Integrations of Dharma and Moksha
I. Notions of Dharma
1. Dharma as part of the Path of Action
dharma-focused traditions hold that it is necessary to uphold, preserve,
perpetuate, and refine the physical world generally, and human society
specifically; Human beings are affirmed as essentially social, governed by
physical needs and must live with other human beings
b. Definition: The word dharma refers to (a) the cosmic and social order and (b) the rules pertaining to it.
i. Dharma as structure, samsara as flow
i. Early Vedas – From Rta to dharma
1. Rigveda: Purusha Sukta
ii. Bhagavad Gita – each person responsible for own duty, social function, upholding order of society and so contributing to welfare of society as a whole
iii. Dharmashastras (“treatises on dharma”) – individual well-being and prosperity dependent on order of society and cosmos. Disorder is a constant threat (collapse of caste distinctions, etc.)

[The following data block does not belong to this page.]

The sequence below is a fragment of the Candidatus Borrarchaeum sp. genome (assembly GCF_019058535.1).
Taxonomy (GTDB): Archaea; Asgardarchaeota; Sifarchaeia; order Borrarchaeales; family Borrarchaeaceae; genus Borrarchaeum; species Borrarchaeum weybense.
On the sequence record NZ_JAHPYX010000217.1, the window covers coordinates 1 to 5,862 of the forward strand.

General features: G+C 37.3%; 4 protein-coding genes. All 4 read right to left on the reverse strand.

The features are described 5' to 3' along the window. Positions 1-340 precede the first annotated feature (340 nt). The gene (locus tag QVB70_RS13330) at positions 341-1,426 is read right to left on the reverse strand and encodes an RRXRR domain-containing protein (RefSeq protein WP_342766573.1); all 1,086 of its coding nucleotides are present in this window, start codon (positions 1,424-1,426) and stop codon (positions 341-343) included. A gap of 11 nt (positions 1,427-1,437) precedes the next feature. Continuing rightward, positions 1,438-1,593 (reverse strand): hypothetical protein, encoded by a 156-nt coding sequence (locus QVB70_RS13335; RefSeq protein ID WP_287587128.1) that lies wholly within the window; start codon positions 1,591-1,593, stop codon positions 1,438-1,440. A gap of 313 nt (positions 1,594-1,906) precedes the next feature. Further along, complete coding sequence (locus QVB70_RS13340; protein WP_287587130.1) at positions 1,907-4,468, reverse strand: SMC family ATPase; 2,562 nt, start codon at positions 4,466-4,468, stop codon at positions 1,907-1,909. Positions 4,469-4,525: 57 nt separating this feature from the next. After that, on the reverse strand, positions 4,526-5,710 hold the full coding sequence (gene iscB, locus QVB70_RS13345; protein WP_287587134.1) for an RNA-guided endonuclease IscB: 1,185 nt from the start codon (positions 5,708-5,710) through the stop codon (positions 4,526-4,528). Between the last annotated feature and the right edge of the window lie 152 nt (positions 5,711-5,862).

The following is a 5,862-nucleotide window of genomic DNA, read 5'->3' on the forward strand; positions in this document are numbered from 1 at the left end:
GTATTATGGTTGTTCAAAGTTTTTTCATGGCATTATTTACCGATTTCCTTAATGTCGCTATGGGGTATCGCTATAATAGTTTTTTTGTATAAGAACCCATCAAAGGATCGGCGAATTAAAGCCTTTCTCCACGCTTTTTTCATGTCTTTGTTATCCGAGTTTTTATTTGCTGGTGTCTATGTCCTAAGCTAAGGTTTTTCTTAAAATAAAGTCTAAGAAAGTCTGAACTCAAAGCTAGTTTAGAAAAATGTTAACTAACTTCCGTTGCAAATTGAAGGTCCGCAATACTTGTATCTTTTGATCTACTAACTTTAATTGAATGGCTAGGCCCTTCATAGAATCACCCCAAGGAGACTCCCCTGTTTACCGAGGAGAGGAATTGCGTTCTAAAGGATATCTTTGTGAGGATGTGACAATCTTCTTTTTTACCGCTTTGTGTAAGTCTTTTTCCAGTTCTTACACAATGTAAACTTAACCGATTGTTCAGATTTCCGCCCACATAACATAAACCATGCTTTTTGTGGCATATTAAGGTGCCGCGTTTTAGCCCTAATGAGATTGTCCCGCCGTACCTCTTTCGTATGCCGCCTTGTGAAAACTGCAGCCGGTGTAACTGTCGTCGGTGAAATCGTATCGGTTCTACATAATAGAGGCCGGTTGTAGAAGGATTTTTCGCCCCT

2. Varnadharma: the dharma-focused tradition are often concerned with the maintenance of caste system in order to preserve social and cosmic stability
a. Caste or varna: the Aryan ideal of social order
i. Bhramans, Kshatriyas, Vaisyas, Sudras
b. Hierarchy: Purity and impurity
c. Complementarity: division of labor
d. Contextual nature of dharma
a. Dharma, Kama, Artha, Moksha
a. Brahmacarya – studenthood. Study of Vedas. Lasting about 12 years after initiation (upanayana). Education in home of preceptor, ritual skills, in exchange for service to teacher. Terminates with marriage.
b. Grhastya – householder.
Devoted to enjoyment of life, duties of care for family, acquisition of artha.
When one’s children are adults, temples graying.
c. Vanaprasthya – life in the forest. Hand over worldly affairs to sons. With wife. Devote oneself to moksha.
d. Sanyasa – world renunciation. Life of homeless ascetic, possesses nothing,
desires nothing but liberation
3. Bhagavad Gita:
a. The great War of the Mahabharata
b. Arujuna’s dilemma: to kill or not to kill
c. Action (in the world) vs. non-action (sanyasa)
d. Krishna’s counsel:
i. Nishkamakarma: Action without attachment to the fruits of one’s actions
ii. No karma accrued
iii. Live in the world and move toward moksha